Our family album

As we close out our 175th anniversary year, I was struck by the wealth of our own history as I worked along with Cécile Engeln on The Family Album: A Visual History of the New England Historic Genealogical Society, 1845–2020. I have been an employee of NEHGS for only four years, so I didn’t really know many of the details about our past history myself.

Scenes of old NEHGS homes.

As the graphic designer on the Publications team, I worked with the photos and concepts that Brenton Simons had selected, arranged the photos chronologically throughout the book, and designed the pages around them, while Cécile wrote the history to go along with the photos. It turned out to be a great visual representation of our history. Those who know us can enjoy a trip down Memory Lane, while those who are new to our organization can learn about our past history through the photos.

I love this photo of the well-dressed lady in her hat among the books.

Between Family Treasures: 175 Years of Collecting Art and Furniture at the New England Historic Genealogical Society and this one, the six months leading up to March were a whirlwind of fun design challenges and work on beautiful and interesting images. In addition, we had a firm deadline to get both books in-hand by the scheduled April 175th NEHGS anniversary event. So, after finishing most of Family Treasures, we forged ahead with this project, laying other work aside so we could focus on it, as we had gotten a late start. The six months preceding March was a rush of work, and we were very excited to see the books come into print, just as the world locked-down and the anniversary event was sadly cancelled.

Author Cécile Engeln and Dave Lambert in period costumes ambling around Back Bay, Boston. Curt DiCamillo enjoying a drink and a laugh with Leslie Homes, along with other iconic NEHGS moments.

Perhaps the pain of the cancellation took some time to get over for me, but now that there has been some time, I can reflect on the production of that book and sit back in my work-at-home office and enjoy the rich history that is portrayed.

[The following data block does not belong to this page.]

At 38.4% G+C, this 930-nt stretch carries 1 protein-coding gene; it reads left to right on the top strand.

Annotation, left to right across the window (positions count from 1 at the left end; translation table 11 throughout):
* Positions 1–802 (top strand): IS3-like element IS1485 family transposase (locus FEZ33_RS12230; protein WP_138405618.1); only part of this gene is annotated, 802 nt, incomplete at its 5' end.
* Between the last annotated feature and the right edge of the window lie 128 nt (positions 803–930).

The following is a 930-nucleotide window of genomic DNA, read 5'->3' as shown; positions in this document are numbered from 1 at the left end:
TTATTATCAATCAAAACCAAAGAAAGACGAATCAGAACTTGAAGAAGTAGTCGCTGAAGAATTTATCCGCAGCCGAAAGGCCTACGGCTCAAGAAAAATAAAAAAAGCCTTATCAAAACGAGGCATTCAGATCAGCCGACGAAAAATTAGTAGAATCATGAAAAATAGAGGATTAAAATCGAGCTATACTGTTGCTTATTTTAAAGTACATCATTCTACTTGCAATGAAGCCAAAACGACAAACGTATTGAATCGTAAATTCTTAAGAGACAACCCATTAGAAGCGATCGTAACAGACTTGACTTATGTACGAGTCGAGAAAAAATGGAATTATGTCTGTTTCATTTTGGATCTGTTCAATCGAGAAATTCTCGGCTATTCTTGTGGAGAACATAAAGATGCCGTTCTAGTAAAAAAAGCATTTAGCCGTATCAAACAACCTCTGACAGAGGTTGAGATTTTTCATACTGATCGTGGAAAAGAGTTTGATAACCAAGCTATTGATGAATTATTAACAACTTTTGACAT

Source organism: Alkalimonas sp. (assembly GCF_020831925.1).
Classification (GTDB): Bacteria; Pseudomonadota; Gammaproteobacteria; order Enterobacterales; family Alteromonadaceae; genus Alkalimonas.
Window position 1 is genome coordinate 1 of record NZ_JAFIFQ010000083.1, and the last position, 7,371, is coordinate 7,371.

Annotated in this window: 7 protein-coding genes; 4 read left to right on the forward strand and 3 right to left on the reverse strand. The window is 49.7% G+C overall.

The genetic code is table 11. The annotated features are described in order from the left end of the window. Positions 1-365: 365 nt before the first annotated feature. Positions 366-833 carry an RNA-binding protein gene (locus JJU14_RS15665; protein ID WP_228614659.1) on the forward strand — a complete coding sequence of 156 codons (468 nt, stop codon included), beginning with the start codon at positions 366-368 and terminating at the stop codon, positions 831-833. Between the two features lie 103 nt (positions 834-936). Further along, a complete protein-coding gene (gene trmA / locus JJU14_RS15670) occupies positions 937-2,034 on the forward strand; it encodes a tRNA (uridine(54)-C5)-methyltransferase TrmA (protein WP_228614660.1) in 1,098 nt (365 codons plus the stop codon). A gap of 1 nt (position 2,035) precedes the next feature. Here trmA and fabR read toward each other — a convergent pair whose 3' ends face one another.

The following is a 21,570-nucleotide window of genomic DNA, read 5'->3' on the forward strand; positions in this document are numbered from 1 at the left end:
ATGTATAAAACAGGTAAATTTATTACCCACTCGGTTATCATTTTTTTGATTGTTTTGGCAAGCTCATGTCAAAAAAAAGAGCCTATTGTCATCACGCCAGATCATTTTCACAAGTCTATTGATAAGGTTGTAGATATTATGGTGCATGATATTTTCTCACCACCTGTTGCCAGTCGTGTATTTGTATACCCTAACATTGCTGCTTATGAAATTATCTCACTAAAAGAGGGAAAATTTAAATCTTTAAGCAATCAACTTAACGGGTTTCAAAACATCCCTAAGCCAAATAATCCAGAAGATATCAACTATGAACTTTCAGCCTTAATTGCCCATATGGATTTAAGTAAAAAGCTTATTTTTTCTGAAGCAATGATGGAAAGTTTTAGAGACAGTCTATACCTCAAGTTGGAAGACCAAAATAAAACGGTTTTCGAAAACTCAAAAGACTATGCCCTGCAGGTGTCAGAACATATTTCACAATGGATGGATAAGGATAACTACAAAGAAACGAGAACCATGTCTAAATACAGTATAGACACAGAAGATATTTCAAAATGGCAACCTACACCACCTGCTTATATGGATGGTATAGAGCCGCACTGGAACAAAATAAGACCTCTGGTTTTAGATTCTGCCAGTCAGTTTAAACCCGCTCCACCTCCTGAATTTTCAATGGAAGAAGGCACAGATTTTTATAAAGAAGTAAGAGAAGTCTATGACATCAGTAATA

Remember when we held in-person events? Our history is full of people getting together and enjoying genealogy and family history in each other’s company, standing shoulder to shoulder throughout the years. Stay tuned, as we will surely do so again.

 

Ellen Maxwell

About Ellen Maxwell

Ellen joined the NEHGS staff with over 20 years of publishing experience, working most of this time as a design and production manager. With experience in student and teacher books, early readers, textbooks and trade books, along with interests in typography, art history and photo manipulation, she is putting her talents to work for Newbury Street Press and other publications at NEHGS.

6 thoughts on “Our family album

  1. If I had known you were putting together such a book I would have sent you a photograph of my aunt who worked at NEHGS in the thirties. She was Miss Jean Simonds. I wonder if there are old records in the society archives?
    Your book looks very attractive! Sorry about your celebration. It would be all right to hold it when all this is over! No one would mind.

    1. Thanks so much! Yes, there are old NEHGS records in the archives. This is what we used to find the old photos and documents.

Leave a Reply

This site uses Akismet to reduce spam. Learn how your comment data is processed.